Late September a Good Time to Over-Seed Lawns

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Aug. 30, 2013

LINCOLN, Neb. — With the weather getting colder, September is a good time to start preparing lawns for the changing season, a University of Nebraska-Lincoln extension educator said.

"The weather seems to cooperate so well," said UNL extension educator John Fech of this time of year.

Fech said homeowners need to think of the individual needs of their lawns.

"Evaluate what your current status is," Fech said. "Evaluate what the highest priority is in terms of the biggest need."

If the homeowner determines that his or her biggest need is the lawn, late

August through the middle of September is a good time to over-seed, Fech said.

If over half of the homeowner's lawn is undesirable weeds and grasses, treat the lawn with Roundup. This will kill the lawn so that it can be replanted. Then rake it until there is bare soil showing; using a power-rake is best, Fech said.  

Owners should be careful when applying Roundup, Fech said.

"Be aware of all the plants around you that could be sprayed," Fech said.

Fech suggests using a barrier such as a plastic sheet between desirable plants and undesirable grasses during spraying. Adjusting the nozzle on the tank sprayer to allow for bigger droplets will also help keep the Roundup contained to one area.

Wind speed is also an important factor. Wind speeds should be 5 mph or less in order to ensure safe spraying, Fech said.

Fech recommends two types of grass for over-seeding; Kentucky bluegrass and turf-type tall fescue. If the lawn is in mostly shade, turf-type tall fescue would work best.  At least 3-4 hours of sunlight are required for turf type tall fescue to perform well. If the lawn is in a sunny location, either type can be planted.

"If your lawn is not in bad shape, just a little thin, simply skip the first step of applying Roundup," Fech said.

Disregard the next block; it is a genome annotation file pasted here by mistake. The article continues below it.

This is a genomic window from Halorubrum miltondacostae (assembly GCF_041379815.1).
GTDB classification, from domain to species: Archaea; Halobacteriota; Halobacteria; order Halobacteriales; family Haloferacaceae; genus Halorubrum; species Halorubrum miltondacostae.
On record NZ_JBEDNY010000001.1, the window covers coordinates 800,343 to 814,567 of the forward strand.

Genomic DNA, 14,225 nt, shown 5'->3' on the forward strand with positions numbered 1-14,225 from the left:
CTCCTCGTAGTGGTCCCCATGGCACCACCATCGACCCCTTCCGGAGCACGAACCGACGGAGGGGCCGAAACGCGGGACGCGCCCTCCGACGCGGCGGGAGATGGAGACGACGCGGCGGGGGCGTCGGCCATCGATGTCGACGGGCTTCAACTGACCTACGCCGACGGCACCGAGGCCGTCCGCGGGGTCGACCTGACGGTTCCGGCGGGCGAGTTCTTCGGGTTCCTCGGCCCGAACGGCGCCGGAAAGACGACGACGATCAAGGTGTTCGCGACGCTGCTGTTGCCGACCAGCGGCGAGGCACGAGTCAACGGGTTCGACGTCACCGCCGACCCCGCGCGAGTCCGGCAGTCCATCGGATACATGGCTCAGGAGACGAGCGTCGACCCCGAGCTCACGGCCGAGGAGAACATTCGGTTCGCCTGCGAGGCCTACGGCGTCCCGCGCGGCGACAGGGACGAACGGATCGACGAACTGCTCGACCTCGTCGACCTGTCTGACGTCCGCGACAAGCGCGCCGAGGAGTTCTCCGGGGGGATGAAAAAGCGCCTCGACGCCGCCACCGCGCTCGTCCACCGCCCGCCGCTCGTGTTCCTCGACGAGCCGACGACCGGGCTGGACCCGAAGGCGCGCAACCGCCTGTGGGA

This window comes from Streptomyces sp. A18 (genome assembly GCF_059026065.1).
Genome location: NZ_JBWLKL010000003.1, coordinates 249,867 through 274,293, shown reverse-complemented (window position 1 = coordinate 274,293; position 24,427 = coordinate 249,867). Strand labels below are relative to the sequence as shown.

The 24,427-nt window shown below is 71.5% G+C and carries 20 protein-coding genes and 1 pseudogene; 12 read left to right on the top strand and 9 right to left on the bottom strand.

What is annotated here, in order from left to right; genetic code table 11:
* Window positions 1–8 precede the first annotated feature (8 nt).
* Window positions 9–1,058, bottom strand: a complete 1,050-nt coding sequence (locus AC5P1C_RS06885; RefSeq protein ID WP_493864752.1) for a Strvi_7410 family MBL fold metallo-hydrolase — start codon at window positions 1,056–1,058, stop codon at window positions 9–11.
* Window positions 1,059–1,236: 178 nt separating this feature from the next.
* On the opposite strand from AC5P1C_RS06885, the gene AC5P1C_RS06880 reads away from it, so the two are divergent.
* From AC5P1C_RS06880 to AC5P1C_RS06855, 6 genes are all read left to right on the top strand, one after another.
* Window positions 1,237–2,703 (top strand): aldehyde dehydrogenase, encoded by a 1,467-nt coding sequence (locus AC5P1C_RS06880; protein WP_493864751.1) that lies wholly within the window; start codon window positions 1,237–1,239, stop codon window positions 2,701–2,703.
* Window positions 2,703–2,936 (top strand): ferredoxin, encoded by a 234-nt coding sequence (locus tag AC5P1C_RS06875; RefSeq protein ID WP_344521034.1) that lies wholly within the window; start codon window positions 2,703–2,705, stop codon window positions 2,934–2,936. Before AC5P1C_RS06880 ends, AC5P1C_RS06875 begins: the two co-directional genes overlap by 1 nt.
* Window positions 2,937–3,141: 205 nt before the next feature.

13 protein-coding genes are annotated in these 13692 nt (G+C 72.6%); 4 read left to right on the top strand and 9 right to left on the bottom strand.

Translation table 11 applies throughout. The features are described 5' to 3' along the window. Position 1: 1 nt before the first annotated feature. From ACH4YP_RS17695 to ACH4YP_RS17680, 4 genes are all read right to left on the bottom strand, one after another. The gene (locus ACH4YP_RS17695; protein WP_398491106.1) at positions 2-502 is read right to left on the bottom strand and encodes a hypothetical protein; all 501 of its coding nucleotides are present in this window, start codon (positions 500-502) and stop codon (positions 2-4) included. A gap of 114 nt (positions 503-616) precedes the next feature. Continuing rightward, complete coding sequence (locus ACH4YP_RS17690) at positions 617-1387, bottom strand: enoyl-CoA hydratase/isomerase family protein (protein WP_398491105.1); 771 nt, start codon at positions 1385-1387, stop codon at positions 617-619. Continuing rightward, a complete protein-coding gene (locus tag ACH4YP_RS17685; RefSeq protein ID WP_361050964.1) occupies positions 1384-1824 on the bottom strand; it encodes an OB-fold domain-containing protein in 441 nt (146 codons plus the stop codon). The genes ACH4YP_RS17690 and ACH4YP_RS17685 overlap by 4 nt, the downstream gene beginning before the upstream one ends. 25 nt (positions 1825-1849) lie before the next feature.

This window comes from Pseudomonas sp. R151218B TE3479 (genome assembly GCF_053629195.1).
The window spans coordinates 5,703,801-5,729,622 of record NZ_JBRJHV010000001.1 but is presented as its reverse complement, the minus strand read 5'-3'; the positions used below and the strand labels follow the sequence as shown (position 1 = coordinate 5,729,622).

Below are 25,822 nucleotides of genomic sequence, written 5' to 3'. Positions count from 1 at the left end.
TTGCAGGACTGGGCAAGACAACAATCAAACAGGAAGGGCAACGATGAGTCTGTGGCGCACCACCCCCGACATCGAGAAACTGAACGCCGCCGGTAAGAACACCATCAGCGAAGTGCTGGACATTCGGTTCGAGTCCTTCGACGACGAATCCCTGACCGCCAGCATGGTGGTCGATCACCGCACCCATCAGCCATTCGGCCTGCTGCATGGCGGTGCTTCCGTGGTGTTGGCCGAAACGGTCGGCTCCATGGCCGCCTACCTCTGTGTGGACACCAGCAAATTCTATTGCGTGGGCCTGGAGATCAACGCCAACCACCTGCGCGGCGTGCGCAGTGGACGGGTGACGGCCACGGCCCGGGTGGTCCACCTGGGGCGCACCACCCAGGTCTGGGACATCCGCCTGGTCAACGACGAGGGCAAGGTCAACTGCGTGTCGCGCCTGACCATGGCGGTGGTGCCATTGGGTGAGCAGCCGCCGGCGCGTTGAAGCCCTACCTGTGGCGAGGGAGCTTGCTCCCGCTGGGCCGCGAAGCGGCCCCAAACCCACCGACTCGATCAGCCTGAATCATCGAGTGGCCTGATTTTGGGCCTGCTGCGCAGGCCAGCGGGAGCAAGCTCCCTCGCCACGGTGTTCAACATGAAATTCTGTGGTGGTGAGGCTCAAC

Fech said that even if homeowners decide not to apply Roundup, they still need to power rake their yard.

"Seed-to-soil contact is really important," Fech said. "Keep seed moist until it germinates."

Fech said that people should be careful when using a mixture of seeds not to stop watering after only one type of seed germinates.

"Some seed naturally germinates faster than others," Fech said. "Wait until all the grasses have germinated to reduce the frequency of watering."

Other tips include:

– Make sure to turn off and drain all automatic sprinkler systems by Halloween to prevent pipes from freezing.  You may wish to hire a sprinkler company to help

with this procedure.

– When applying nitrogen fertilizers, carefully follow the label and directions in regards to how much fertilizer to add.  When calculating how much fertilizer to put on the lawn, first consider the desired level of maintenance.  For low maintenance lawns, apply 1-2 pounds of actual nitrogen per 1,000 square feet per year.  Medium and high maintenance turfs should receive 2-3 pounds and 3-4 pounds per 1,000 square feet respectively. This amount should be spread out over the year, typically applied in late April around Arbor Day, early June around Memorial Day, early September around Labor Day and early November around Halloween.  Next, divide the amount desired expressed as a percentage by the concentration of fertilizer product to determine how much to spread over 1,000 square feet of the lawn. Then, measure the lawn area to be fertilized by marking off roughly rectangular areas and multiplying the length and the width of each. 

For more information on lawn fertilizers and how to reduce water pollution from fertilizers, visit water.unl.edu.

John Fech
Extension Educator
Douglas County
402-444-7804
jfech1@unl.edu

Heather Haskins
Student Writer

Sandi Alswager Karstens
IANR News Service
402-472-3030
skarstens2@unl.edu